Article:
AORN Blog - The Periop Life

Bullying in the OR: 3 Signs to Look For

Nurse Bullying

January 26, 2020 

Patterns of incivility are too often accepted in perioperative care.

Left unchecked, incivility among perioperative colleagues can lead to bullying, causing physical and psychological damage that can force a nurse to change jobs or leave the profession, according to Brenda Burk, MSN, RN, NEA-BC, CSSM, CNOR, director of perioperative services at Lake Norman Regional Medical Center in Mooresville, NC.

Patient care can also be impacted because bullying often leads to a revolving door of staff, resulting in staffing shortages. Bullying in the OR can shake a nurse’s confidence, Burk shares. “When you are being picked on or berated, you may become so scared to make a mistake and get yelled at that you make a mistake and the patient is impacted.”

As a victim of this bullying in her nursing career, she decided to study the patterns and effects of incivility in the perioperative practice setting through her master’s degree research. This knowledge has inspired her to empower nurses with the skills to stop bullying and its detrimental effects.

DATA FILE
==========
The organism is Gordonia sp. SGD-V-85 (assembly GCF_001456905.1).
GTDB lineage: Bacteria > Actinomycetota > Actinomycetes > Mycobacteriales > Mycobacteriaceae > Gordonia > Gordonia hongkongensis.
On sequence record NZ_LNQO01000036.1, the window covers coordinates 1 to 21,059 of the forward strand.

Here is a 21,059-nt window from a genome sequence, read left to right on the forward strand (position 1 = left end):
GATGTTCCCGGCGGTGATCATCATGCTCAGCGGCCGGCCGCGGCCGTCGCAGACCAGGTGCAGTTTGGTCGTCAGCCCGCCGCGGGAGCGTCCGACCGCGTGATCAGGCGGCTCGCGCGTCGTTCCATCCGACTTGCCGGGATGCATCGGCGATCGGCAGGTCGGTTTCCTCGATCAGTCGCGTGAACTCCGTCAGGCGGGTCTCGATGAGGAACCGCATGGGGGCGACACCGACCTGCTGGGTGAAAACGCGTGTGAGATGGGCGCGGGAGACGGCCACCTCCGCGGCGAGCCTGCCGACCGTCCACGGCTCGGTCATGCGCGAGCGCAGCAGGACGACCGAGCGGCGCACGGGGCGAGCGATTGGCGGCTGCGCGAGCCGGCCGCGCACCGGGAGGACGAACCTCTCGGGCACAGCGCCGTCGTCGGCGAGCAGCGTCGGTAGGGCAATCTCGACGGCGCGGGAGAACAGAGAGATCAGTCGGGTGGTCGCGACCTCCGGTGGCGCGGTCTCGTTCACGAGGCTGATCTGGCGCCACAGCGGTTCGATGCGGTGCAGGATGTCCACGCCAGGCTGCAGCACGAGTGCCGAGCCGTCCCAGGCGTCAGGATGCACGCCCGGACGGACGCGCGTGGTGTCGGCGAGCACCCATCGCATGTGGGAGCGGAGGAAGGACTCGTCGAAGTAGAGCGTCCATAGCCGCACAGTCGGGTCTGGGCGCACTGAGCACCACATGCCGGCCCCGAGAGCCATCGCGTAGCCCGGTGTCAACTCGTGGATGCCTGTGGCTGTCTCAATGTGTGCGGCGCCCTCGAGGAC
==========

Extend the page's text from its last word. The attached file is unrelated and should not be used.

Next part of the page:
Know the Signs of Bullying

Because a pattern of incivility can lead to bullying in the OR, the first step in preventing bullying is to acknowledge acts of incivility in your practice setting, Burk says.

She suggests three signs that you are the victim of incivility:

  1. Unfair assignments—Does the charge nurse assign you a much tougher workload, such as orthopedic surgery, on a regular basis?
  2. Sabotage—Did your preceptor purposely omit a key step in a procedure you were training for and then scold you for missing the step in front of the surgeon during a case?
  3. Gossip—Are you the subject of gossip among your perioperative colleagues with unfounded claims, such as not doing your job or as being favored by a surgeon?

“When these common scenarios of incivility become repetitive and deliberate, you are being bullied,” Burk says. If you are the victim of these unkind acts or are even engaging in these harmful behaviors, she recommends educating yourself with strategies to promote more civil professional interactions.

Learn how to stop bullying in your practice setting by attending Burk’s presentation “Hardly Harmless: Incivility is a Precursor to Bullying,” on March 29 at 9:30am at AORN Global Surgical Conference and Expo in Anaheim, CA.

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